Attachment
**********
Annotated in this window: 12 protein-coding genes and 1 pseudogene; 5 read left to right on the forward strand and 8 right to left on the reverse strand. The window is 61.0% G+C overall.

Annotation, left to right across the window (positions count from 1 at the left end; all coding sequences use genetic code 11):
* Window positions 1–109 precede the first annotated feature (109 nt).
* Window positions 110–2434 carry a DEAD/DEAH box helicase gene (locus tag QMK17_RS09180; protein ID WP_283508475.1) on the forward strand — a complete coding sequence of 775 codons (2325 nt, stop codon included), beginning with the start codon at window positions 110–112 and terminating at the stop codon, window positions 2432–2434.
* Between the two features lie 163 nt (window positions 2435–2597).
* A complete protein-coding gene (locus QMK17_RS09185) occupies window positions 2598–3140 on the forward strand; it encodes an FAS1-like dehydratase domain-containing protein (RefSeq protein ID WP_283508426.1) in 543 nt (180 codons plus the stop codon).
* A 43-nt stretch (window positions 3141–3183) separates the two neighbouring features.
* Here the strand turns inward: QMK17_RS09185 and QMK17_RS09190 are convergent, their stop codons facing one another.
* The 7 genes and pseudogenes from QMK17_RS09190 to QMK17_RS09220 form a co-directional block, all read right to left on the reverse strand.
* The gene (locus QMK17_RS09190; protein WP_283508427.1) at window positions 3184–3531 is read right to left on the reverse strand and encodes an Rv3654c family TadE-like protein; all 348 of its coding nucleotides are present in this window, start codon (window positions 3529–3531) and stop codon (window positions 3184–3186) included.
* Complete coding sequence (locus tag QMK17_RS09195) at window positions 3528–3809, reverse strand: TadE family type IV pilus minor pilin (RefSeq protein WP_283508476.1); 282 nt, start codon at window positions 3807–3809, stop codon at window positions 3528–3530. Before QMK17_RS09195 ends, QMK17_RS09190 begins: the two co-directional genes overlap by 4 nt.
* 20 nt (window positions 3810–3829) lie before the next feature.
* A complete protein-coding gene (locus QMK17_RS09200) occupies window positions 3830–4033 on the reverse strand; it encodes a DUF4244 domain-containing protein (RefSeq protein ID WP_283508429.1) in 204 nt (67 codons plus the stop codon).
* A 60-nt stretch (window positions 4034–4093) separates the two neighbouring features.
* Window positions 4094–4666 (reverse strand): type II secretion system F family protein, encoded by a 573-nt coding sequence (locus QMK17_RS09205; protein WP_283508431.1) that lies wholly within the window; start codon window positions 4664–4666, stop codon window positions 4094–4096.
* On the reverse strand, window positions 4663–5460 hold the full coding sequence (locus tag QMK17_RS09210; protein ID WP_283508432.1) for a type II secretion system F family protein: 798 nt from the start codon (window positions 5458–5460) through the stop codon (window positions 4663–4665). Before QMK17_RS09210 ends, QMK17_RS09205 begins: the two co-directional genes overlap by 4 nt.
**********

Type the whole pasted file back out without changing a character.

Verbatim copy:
Annotated in this window: 12 protein-coding genes and 1 pseudogene; 5 read left to right on the forward strand and 8 right to left on the reverse strand. The window is 61.0% G+C overall.

Annotation, left to right across the window (positions count from 1 at the left end; all coding sequences use genetic code 11):
* Window positions 1–109 precede the first annotated feature (109 nt).
* Window positions 110–2434 carry a DEAD/DEAH box helicase gene (locus tag QMK17_RS09180; protein ID WP_283508475.1) on the forward strand — a complete coding sequence of 775 codons (2325 nt, stop codon included), beginning with the start codon at window positions 110–112 and terminating at the stop codon, window positions 2432–2434.
* Between the two features lie 163 nt (window positions 2435–2597).
* A complete protein-coding gene (locus QMK17_RS09185) occupies window positions 2598–3140 on the forward strand; it encodes an FAS1-like dehydratase domain-containing protein (RefSeq protein ID WP_283508426.1) in 543 nt (180 codons plus the stop codon).
* A 43-nt stretch (window positions 3141–3183) separates the two neighbouring features.
* Here the strand turns inward: QMK17_RS09185 and QMK17_RS09190 are convergent, their stop codons facing one another.
* The 7 genes and pseudogenes from QMK17_RS09190 to QMK17_RS09220 form a co-directional block, all read right to left on the reverse strand.
* The gene (locus QMK17_RS09190; protein WP_283508427.1) at window positions 3184–3531 is read right to left on the reverse strand and encodes an Rv3654c family TadE-like protein; all 348 of its coding nucleotides are present in this window, start codon (window positions 3529–3531) and stop codon (window positions 3184–3186) included.
* Complete coding sequence (locus tag QMK17_RS09195) at window positions 3528–3809, reverse strand: TadE family type IV pilus minor pilin (RefSeq protein WP_283508476.1); 282 nt, start codon at window positions 3807–3809, stop codon at window positions 3528–3530. Before QMK17_RS09195 ends, QMK17_RS09190 begins: the two co-directional genes overlap by 4 nt.
* 20 nt (window positions 3810–3829) lie before the next feature.
* A complete protein-coding gene (locus QMK17_RS09200) occupies window positions 3830–4033 on the reverse strand; it encodes a DUF4244 domain-containing protein (RefSeq protein ID WP_283508429.1) in 204 nt (67 codons plus the stop codon).
* A 60-nt stretch (window positions 4034–4093) separates the two neighbouring features.
* Window positions 4094–4666 (reverse strand): type II secretion system F family protein, encoded by a 573-nt coding sequence (locus QMK17_RS09205; protein WP_283508431.1) that lies wholly within the window; start codon window positions 4664–4666, stop codon window positions 4094–4096.
* On the reverse strand, window positions 4663–5460 hold the full coding sequence (locus tag QMK17_RS09210; protein ID WP_283508432.1) for a type II secretion system F family protein: 798 nt from the start codon (window positions 5458–5460) through the stop codon (window positions 4663–4665). Before QMK17_RS09210 ends, QMK17_RS09205 begins: the two co-directional genes overlap by 4 nt.